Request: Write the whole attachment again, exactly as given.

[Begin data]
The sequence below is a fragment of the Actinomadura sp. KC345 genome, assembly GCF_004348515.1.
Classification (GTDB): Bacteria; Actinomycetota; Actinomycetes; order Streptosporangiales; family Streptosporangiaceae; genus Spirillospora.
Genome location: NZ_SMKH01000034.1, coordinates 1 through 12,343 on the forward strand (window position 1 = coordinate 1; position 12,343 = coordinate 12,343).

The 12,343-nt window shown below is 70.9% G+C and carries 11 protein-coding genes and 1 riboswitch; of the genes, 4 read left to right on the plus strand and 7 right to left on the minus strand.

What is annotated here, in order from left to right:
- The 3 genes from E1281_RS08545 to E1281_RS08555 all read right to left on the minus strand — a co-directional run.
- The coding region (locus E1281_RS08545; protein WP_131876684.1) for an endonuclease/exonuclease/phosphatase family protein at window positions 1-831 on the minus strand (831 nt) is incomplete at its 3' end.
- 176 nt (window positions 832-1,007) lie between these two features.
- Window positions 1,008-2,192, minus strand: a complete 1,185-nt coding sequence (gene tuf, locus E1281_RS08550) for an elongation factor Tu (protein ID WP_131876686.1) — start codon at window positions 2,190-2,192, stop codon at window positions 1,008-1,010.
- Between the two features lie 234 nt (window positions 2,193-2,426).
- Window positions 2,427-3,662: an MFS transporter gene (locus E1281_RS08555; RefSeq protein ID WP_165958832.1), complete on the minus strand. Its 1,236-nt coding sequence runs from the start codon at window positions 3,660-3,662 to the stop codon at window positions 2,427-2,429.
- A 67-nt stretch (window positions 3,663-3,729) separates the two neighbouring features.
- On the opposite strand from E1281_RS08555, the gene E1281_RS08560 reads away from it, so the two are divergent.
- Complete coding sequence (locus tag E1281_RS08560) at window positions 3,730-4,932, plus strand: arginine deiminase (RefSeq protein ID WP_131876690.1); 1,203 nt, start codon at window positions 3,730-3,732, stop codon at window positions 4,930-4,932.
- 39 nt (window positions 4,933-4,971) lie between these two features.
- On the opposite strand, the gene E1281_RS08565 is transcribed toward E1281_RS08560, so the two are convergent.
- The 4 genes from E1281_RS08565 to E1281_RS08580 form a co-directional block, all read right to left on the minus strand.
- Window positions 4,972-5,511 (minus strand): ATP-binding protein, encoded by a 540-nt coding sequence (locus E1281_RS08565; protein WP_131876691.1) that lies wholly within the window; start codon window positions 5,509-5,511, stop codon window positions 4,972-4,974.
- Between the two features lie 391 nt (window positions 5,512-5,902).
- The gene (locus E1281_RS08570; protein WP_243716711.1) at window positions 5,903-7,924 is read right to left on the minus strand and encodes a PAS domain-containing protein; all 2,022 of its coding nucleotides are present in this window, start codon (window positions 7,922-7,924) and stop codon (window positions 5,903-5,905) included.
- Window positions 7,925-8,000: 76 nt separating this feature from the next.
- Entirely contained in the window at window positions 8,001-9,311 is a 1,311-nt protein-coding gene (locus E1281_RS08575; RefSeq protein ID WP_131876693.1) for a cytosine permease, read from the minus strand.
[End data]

The sequence below is a fragment of the Actinomadura sp. KC345 genome, assembly GCF_004348515.1.
Classification (GTDB): Bacteria; Actinomycetota; Actinomycetes; order Streptosporangiales; family Streptosporangiaceae; genus Spirillospora.
Genome location: NZ_SMKH01000034.1, coordinates 1 through 12,343 on the forward strand (window position 1 = coordinate 1; position 12,343 = coordinate 12,343).

The 12,343-nt window shown below is 70.9% G+C and carries 11 protein-coding genes and 1 riboswitch; of the genes, 4 read left to right on the plus strand and 7 right to left on the minus strand.

What is annotated here, in order from left to right:
- The 3 genes from E1281_RS08545 to E1281_RS08555 all read right to left on the minus strand — a co-directional run.
- The coding region (locus E1281_RS08545; protein WP_131876684.1) for an endonuclease/exonuclease/phosphatase family protein at window positions 1-831 on the minus strand (831 nt) is incomplete at its 3' end.
- 176 nt (window positions 832-1,007) lie between these two features.
- Window positions 1,008-2,192, minus strand: a complete 1,185-nt coding sequence (gene tuf, locus E1281_RS08550) for an elongation factor Tu (protein ID WP_131876686.1) — start codon at window positions 2,190-2,192, stop codon at window positions 1,008-1,010.
- Between the two features lie 234 nt (window positions 2,193-2,426).
- Window positions 2,427-3,662: an MFS transporter gene (locus E1281_RS08555; RefSeq protein ID WP_165958832.1), complete on the minus strand. Its 1,236-nt coding sequence runs from the start codon at window positions 3,660-3,662 to the stop codon at window positions 2,427-2,429.
- A 67-nt stretch (window positions 3,663-3,729) separates the two neighbouring features.
- On the opposite strand from E1281_RS08555, the gene E1281_RS08560 reads away from it, so the two are divergent.
- Complete coding sequence (locus tag E1281_RS08560) at window positions 3,730-4,932, plus strand: arginine deiminase (RefSeq protein ID WP_131876690.1); 1,203 nt, start codon at window positions 3,730-3,732, stop codon at window positions 4,930-4,932.
- 39 nt (window positions 4,933-4,971) lie between these two features.
- On the opposite strand, the gene E1281_RS08565 is transcribed toward E1281_RS08560, so the two are convergent.
- The 4 genes from E1281_RS08565 to E1281_RS08580 form a co-directional block, all read right to left on the minus strand.
- Window positions 4,972-5,511 (minus strand): ATP-binding protein, encoded by a 540-nt coding sequence (locus E1281_RS08565; protein WP_131876691.1) that lies wholly within the window; start codon window positions 5,509-5,511, stop codon window positions 4,972-4,974.
- Between the two features lie 391 nt (window positions 5,512-5,902).
- The gene (locus E1281_RS08570; protein WP_243716711.1) at window positions 5,903-7,924 is read right to left on the minus strand and encodes a PAS domain-containing protein; all 2,022 of its coding nucleotides are present in this window, start codon (window positions 7,922-7,924) and stop codon (window positions 5,903-5,905) included.
- Window positions 7,925-8,000: 76 nt separating this feature from the next.
- Entirely contained in the window at window positions 8,001-9,311 is a 1,311-nt protein-coding gene (locus E1281_RS08575; RefSeq protein ID WP_131876693.1) for a cytosine permease, read from the minus strand.